• Drive across the bridge and up into the Marin Headlands, which is especially stunning at sunset. Keep going to the top and through the tunnel if you want to take the longer route and wind up at Rodeo Beach; loop around back to the bridge. If you're feeling ambitious and want to hike, ask us about the walk down to Kirby Cove at the base of the bridge. 
  • Take a ferry ride around the bay, to Sausalito, Angel Island, or even Alcatraz. Alcatraz is awesome, but you'll need to book a tour far ahead of time. 
  • Shoot down the Seward Street Slides (also known as the secret slides) in the Castro if you're feeling adventurous; if you're a real daredevil, bring cardboard or even wax paper to really fly.
  • Walk Valencia Street from 16th to 24th to check out the shops and restaurants, then head east on 24th to see the Latin character of the neighborhood in its (rapidly disappearing) form. Get a sundae at Sir Francis Fountain, a crazy cone at Humphrey Slocombe, a beer at Southern Pacific Brewing, or a cocktail at Trick Dog.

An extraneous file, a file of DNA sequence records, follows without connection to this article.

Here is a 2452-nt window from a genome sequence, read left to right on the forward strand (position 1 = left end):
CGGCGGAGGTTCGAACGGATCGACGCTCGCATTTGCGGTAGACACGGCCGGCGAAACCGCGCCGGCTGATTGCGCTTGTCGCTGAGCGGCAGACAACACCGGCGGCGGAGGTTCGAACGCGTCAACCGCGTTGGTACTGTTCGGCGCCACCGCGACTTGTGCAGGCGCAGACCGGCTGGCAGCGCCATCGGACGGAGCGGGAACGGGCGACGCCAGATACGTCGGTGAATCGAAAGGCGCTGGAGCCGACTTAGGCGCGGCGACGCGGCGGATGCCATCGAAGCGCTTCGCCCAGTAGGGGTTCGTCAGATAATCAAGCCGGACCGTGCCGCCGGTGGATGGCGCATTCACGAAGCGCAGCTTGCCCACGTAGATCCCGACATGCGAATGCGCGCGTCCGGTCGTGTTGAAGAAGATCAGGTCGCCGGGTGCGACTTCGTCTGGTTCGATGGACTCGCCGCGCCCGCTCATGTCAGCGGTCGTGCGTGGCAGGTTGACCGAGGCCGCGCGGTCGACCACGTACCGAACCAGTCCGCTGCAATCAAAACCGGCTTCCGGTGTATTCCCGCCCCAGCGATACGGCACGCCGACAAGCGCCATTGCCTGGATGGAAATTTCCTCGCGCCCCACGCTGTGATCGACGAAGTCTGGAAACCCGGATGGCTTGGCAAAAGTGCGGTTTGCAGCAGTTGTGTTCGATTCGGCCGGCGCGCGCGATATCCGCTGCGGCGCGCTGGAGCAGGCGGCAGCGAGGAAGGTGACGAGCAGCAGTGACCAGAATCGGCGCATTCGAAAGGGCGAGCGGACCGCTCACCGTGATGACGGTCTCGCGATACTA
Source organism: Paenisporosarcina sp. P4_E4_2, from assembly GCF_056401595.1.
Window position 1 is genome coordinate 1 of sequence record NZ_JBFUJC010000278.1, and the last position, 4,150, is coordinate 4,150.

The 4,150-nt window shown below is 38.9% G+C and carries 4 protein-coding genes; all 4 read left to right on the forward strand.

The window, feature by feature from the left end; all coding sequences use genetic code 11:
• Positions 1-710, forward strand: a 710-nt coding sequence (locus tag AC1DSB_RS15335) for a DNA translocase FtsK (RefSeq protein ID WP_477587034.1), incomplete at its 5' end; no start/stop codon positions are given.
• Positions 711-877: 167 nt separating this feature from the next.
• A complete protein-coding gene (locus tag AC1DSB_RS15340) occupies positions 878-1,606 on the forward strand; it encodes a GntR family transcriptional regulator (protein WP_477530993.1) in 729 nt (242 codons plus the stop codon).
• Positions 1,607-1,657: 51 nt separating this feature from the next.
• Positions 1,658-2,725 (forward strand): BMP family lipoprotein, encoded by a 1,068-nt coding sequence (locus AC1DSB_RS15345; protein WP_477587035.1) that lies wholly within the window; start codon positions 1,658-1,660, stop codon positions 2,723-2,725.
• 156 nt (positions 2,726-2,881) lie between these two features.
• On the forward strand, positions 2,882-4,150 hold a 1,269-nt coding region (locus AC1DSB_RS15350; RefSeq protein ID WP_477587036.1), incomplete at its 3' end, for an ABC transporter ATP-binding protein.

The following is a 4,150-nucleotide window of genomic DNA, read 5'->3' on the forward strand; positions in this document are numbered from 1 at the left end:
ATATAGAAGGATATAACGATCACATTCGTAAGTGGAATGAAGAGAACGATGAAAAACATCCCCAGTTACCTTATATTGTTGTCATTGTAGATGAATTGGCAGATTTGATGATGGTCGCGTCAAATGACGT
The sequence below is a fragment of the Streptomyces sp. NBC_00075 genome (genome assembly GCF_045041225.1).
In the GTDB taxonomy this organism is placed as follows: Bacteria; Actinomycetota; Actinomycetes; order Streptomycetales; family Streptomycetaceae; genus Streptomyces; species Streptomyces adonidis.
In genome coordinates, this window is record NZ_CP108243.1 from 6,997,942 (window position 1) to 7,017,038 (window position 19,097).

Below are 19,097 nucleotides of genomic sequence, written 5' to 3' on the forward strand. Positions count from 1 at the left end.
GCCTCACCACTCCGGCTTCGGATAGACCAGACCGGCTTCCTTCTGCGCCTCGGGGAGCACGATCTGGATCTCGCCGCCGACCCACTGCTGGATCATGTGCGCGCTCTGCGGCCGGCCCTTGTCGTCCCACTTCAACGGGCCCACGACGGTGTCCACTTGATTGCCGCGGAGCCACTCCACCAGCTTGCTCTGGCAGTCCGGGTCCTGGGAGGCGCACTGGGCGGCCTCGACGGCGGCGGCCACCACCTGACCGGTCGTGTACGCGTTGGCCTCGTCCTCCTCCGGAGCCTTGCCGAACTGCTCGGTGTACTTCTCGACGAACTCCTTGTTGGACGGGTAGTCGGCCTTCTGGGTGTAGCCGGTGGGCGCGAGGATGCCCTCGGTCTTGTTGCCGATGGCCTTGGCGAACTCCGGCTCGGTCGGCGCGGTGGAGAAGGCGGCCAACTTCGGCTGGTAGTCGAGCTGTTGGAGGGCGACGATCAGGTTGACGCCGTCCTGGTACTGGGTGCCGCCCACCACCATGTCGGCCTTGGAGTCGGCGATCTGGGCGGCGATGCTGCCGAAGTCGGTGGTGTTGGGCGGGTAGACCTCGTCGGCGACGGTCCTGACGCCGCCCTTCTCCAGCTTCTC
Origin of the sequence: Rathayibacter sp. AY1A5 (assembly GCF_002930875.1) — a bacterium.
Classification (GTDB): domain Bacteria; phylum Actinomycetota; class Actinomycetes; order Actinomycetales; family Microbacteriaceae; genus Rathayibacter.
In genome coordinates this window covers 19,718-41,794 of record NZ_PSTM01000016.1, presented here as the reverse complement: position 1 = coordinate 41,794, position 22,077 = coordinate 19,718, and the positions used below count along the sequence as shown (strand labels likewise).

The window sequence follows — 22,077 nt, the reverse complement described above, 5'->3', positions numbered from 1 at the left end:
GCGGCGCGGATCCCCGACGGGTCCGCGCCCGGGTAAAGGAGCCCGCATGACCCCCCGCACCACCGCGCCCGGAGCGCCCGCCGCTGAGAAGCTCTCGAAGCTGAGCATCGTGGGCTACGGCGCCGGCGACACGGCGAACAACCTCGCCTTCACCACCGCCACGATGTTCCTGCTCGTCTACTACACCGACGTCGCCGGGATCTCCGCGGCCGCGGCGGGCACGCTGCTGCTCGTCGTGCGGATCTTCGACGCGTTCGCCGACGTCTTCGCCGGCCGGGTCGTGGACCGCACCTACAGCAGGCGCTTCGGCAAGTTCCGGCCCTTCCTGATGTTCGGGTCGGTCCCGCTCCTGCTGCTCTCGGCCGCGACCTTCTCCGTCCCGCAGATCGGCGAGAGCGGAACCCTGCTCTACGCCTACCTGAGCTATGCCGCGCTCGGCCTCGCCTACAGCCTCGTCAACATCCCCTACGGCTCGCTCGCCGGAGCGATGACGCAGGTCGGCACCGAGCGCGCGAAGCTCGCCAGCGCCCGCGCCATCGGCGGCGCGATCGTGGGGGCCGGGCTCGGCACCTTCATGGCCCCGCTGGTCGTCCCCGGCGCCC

• Walk Crissy Field down to the base of the bridge, then back to Fort Mason, admiring the art installations and the coastline. Get yourself a fancy vegetarian lunch with gorgeous views at Greens.
  • Stroll Land's End from one end to the other, ducking out onto Coyote Point to see the sand mandala and the bridge. Don't miss the Sutro Baths. For a real winner, do Land's End at sunset.
  • Drive (or take the bus) to the top of Twin Peaks to see massive views east - downtown - and west - out to the ocean.
  • Take the F line streetcar from the Castro (the original gayborhood) all the way downtown and up around the Embarcadero to Fisherman's Wharf. The streetcars are Italian antiques, very chic. If you MUST check out Fisherman's Wharf, at least get yourself some nice wine and a crabcake at Scoma's. 
  • See a Giants game at AT&T park. Don't worry about sitting in the cheap seats - the views over the Bay get more stunning the higher you go. (Note that the cheap seats aren't really cheap, anyway.) Beware the wintry wind, though, and bring layers. Definitely get a Ghirardelli sundae, even if you're shivering. 
  • Have yourself a lovely day in Haight-Ashbury and Cole Valley by strolling the shops along Haight St and Cole Street. Get yourself a tasty French lunch at Zazie, scope Genevieve's favorite store (Cole Hardware, not really a necessary stop), stop in at the Booksmith, or get yourself a huge bowl o'noodles at Citrus Club on Haight.